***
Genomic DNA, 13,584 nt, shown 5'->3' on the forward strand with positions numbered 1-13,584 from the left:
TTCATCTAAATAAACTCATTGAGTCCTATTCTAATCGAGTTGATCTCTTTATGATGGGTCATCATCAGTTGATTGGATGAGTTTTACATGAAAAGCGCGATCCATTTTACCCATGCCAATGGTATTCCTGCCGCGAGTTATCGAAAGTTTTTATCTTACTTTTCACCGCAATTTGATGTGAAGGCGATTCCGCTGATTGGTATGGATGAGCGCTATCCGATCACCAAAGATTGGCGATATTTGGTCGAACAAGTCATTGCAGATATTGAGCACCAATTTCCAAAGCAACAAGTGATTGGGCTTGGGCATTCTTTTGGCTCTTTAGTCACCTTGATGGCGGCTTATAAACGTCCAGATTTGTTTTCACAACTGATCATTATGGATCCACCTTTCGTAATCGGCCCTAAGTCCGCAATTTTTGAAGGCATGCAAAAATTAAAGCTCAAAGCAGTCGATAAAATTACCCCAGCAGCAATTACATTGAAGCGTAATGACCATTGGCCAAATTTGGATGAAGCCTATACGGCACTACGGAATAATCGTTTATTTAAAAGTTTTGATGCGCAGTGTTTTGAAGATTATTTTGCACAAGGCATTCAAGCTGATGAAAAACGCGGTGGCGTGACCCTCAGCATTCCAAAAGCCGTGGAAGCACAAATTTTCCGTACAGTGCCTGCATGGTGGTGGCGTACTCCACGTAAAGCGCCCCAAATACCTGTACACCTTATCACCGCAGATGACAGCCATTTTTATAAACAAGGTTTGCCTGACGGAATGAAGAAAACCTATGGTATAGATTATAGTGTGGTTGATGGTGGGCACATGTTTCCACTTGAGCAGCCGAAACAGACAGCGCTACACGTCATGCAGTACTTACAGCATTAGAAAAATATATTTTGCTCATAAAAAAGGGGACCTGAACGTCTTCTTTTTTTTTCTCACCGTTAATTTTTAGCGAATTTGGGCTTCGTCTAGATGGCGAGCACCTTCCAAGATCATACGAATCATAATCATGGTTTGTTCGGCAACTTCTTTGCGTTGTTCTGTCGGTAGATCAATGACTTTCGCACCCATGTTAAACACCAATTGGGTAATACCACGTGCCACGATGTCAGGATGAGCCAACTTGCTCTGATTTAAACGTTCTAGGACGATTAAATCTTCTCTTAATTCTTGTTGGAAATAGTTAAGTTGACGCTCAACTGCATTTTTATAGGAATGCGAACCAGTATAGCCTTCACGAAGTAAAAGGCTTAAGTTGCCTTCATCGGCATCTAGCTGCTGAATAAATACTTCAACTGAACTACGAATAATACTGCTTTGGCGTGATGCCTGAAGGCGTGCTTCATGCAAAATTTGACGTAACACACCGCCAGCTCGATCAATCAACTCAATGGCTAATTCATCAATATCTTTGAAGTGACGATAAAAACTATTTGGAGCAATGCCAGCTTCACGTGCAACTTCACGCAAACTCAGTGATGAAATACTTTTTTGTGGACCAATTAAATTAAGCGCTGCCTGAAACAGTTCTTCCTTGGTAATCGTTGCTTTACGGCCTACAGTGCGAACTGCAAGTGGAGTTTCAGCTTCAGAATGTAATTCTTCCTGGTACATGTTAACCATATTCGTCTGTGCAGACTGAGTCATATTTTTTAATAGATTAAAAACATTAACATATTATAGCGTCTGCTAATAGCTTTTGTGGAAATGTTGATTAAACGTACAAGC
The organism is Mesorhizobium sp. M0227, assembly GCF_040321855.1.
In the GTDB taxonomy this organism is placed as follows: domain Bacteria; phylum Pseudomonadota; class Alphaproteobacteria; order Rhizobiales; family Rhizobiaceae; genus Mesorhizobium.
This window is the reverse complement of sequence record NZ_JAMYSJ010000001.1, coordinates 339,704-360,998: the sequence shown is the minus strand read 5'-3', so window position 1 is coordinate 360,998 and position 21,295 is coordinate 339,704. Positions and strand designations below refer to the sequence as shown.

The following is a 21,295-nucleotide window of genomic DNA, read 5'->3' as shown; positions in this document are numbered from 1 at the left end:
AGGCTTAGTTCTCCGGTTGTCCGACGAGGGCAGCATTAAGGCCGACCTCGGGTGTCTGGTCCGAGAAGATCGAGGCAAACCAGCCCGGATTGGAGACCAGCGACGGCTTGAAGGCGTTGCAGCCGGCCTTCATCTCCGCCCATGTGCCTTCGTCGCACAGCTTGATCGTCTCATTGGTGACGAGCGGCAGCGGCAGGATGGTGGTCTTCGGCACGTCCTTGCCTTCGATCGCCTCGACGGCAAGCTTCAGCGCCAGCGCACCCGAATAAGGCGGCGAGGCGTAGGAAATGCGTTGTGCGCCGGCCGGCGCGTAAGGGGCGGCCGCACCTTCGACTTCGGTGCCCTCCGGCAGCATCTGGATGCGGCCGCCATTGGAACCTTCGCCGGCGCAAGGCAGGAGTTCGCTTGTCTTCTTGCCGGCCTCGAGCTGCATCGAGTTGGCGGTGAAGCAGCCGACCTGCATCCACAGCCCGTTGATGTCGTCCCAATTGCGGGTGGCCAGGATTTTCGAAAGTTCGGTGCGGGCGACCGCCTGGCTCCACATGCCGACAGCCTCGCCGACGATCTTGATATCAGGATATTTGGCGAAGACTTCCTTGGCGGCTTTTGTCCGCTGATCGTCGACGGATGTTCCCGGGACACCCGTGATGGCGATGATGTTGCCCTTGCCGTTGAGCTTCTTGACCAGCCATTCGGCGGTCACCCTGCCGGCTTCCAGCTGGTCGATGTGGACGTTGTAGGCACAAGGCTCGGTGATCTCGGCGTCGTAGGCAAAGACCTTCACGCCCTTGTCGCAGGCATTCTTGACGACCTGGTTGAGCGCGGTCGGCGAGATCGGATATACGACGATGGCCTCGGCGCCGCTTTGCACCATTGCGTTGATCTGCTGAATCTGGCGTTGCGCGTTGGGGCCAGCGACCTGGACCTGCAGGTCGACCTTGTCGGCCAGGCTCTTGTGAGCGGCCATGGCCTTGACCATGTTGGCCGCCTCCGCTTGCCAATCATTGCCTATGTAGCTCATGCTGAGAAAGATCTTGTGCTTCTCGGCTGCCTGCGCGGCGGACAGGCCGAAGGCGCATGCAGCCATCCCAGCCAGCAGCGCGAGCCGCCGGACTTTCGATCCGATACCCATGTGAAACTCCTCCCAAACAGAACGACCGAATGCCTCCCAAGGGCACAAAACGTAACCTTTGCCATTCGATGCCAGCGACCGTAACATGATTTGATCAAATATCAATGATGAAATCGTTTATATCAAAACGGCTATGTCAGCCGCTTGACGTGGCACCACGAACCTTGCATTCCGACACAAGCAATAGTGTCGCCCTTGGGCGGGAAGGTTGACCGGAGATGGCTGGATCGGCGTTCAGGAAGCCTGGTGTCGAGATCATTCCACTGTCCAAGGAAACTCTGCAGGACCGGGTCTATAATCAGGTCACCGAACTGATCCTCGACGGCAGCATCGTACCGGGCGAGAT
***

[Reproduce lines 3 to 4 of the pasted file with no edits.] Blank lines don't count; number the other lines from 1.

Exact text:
The organism is Mesorhizobium sp. M0227, assembly GCF_040321855.1.
In the GTDB taxonomy this organism is placed as follows: domain Bacteria; phylum Pseudomonadota; class Alphaproteobacteria; order Rhizobiales; family Rhizobiaceae; genus Mesorhizobium.